People Pouring Into What Appears To Be A Rising Tea Market In Canada
Imagine yourself in China, 2737 BC, the first person in the world to stumble upon tea. What would the first cup taste like? A recent surge of tea sales in Canada shows that almost 5,000 years later, the drink hasn’t finished catching on.
Tea’s history is unparalleled in the beverage world. As late as the Han Dynasty from 202 BC to 220 AD, tea was relatively restricted to China and reserved for the rich and royal. During the Tang Dynasty from 618 to 907 AD, tea became a drink enjoyed by all social classes in China. Traveling researchers soon brought the drink back to Japan, where it quickly became a cultural staple. Tea didn’t become a favorite in England until the 1600s when the English King Charles II married Portuguese Princess Catherine. Through the East India Company tea became a world wide export and has been ever since.
Lately, the tea business has exploded in Canada. In 2012, Canadian sales of the drink totaled 517 million with over 13,800 tonnes of tea sold. Businesses are chasing the profit the tea craze is bringing, with specialty tea shops especially popular as tea becomes a drink of choice outside of the home. Tea served as the favorite drink of Canada before 1940, but for the next 20 years coffee took that title. However, as clinical research started to show medical benefits from compounds in tea leaves, people started drinking more tea.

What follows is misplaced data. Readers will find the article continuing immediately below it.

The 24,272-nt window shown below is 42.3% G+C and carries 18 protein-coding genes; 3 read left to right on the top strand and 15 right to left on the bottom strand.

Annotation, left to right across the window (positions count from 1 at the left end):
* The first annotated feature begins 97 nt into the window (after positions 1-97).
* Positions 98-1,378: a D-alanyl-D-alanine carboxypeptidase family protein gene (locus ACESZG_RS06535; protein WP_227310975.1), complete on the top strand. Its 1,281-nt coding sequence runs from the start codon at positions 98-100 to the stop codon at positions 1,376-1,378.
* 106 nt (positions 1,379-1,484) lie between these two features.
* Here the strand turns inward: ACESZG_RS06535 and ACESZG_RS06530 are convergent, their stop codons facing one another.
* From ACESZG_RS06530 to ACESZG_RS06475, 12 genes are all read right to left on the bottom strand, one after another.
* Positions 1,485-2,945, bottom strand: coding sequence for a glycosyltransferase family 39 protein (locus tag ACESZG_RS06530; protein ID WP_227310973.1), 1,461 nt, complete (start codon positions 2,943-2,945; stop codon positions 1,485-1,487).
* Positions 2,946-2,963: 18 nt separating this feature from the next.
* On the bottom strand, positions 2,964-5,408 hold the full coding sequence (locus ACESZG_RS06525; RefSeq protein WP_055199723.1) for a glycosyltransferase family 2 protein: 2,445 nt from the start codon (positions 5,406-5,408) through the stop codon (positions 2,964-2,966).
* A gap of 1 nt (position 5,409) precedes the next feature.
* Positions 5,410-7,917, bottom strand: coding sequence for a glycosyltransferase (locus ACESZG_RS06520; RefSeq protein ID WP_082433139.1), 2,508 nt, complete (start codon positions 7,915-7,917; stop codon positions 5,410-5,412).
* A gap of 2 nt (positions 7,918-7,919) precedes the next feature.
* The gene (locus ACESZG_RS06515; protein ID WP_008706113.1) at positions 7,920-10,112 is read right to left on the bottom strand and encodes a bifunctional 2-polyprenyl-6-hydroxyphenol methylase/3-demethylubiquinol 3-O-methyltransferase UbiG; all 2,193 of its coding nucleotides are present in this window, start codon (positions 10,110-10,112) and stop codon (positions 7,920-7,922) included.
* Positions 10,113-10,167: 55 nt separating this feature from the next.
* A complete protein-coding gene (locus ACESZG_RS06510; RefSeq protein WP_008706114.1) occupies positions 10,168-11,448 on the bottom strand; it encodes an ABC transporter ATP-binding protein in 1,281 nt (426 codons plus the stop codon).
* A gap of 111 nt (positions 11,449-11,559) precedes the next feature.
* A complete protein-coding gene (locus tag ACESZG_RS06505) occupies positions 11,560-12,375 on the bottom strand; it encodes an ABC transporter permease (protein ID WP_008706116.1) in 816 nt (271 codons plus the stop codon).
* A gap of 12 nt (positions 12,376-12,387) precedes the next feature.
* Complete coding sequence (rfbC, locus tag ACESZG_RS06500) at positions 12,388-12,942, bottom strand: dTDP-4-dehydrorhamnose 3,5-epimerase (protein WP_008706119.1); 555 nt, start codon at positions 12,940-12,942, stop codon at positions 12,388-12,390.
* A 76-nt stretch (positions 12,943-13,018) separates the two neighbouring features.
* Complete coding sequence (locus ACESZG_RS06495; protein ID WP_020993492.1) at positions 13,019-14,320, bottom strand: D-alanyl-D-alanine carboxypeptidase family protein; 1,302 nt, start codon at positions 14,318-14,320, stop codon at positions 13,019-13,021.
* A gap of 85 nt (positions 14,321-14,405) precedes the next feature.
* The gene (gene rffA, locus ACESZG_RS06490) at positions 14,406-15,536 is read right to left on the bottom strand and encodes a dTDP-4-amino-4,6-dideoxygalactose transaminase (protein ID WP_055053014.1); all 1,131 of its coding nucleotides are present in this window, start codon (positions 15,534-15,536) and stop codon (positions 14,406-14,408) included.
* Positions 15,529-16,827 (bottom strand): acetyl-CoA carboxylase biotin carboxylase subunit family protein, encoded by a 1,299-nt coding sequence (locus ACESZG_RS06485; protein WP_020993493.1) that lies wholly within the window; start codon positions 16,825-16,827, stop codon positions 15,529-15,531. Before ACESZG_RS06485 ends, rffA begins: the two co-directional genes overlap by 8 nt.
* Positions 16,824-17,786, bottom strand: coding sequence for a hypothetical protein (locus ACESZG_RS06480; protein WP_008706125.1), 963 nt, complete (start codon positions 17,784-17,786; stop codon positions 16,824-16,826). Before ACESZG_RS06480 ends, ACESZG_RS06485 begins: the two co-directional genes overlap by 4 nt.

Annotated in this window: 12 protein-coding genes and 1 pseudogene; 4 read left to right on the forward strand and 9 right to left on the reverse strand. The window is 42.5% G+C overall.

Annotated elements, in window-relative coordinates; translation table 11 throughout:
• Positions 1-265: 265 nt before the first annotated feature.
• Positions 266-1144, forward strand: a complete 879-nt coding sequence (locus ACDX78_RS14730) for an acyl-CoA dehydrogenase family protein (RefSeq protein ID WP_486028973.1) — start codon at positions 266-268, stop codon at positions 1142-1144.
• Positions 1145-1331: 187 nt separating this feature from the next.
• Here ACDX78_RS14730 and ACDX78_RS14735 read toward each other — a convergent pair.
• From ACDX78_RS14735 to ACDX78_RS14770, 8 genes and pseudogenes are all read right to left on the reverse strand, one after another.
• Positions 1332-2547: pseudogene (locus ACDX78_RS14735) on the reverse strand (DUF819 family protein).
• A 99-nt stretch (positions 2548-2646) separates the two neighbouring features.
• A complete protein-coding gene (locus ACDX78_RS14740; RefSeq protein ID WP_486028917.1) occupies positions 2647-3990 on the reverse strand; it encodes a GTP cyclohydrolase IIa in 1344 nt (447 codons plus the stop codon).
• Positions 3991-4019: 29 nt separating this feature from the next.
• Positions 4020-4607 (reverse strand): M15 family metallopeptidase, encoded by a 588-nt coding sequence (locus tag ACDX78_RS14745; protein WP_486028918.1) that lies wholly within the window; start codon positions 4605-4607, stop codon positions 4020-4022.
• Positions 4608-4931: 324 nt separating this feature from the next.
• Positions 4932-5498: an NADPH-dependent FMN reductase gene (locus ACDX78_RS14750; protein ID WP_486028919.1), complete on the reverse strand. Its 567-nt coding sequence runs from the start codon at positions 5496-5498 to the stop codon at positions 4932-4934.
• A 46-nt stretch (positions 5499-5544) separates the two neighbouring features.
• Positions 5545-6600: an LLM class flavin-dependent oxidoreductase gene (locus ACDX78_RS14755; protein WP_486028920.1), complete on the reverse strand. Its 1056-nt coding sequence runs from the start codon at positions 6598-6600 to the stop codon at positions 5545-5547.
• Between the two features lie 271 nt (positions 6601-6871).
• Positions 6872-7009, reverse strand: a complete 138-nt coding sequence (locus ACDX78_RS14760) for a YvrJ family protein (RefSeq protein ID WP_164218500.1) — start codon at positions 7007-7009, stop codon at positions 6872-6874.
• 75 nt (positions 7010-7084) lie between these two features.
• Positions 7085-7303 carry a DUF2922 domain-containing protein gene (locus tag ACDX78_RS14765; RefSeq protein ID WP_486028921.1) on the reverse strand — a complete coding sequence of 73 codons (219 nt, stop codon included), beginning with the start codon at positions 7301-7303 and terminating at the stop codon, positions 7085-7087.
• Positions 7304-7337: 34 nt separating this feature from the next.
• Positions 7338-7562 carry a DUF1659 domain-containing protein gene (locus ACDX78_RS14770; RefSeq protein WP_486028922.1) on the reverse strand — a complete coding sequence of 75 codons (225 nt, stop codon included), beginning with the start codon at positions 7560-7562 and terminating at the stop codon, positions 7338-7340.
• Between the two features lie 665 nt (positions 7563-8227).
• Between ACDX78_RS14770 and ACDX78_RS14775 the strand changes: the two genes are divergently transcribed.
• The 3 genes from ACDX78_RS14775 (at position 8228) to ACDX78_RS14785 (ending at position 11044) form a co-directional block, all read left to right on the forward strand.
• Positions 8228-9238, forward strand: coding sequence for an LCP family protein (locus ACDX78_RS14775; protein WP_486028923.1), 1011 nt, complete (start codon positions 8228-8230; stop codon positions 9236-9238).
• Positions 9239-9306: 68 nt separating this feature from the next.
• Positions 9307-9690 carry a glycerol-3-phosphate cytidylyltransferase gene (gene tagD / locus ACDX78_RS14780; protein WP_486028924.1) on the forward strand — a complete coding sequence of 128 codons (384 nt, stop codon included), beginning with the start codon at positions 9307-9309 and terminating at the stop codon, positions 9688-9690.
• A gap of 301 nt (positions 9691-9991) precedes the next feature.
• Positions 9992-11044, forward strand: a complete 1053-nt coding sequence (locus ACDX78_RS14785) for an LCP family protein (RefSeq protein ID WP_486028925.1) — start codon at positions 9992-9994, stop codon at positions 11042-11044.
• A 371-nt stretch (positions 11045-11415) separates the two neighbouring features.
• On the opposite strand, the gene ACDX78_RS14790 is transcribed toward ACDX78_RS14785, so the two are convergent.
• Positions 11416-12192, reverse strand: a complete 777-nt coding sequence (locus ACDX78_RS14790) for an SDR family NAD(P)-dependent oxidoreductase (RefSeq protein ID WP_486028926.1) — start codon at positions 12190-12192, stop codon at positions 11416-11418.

Thus, part of the reason for tea’s recent surge in popularity may be the nutritional value of this delicious drink. Chamomile tea contains compounds called hippurate and glycine that scientists report may provide many health benefits, from relieving menstrual cramps to protecting our immune systems. The scientists noted the beneficial compounds in chamomile tea may stay in the human body for up to two weeks, providing advantages long after the cup is finished. Meanwhile, peppermint tea claims several positive health effects, not the least of which is a high quantity of antioxidants, chemicals that help protect the body from cancer. Peppermint tea also helps to reduce digestive discomfort.
Variety also matters to customers, a fact Starbucks took advantage of in buying the Teavana brand, which has over 50 stores in Canada. Since nearly 10 billion cups of tea are enjoyed each year by Canadians, it’s not surprising people have their favorite flavors. Canada isn’t even the world’s largest consumer! Turkey drinks the most tea in the world, followed by India and the United Kingdom. The United Kingdom, in addition to enjoying the nutritional value of this delicious drink, is also in the top 3 for most caffeine per a cup of tea. Can Canada catch up?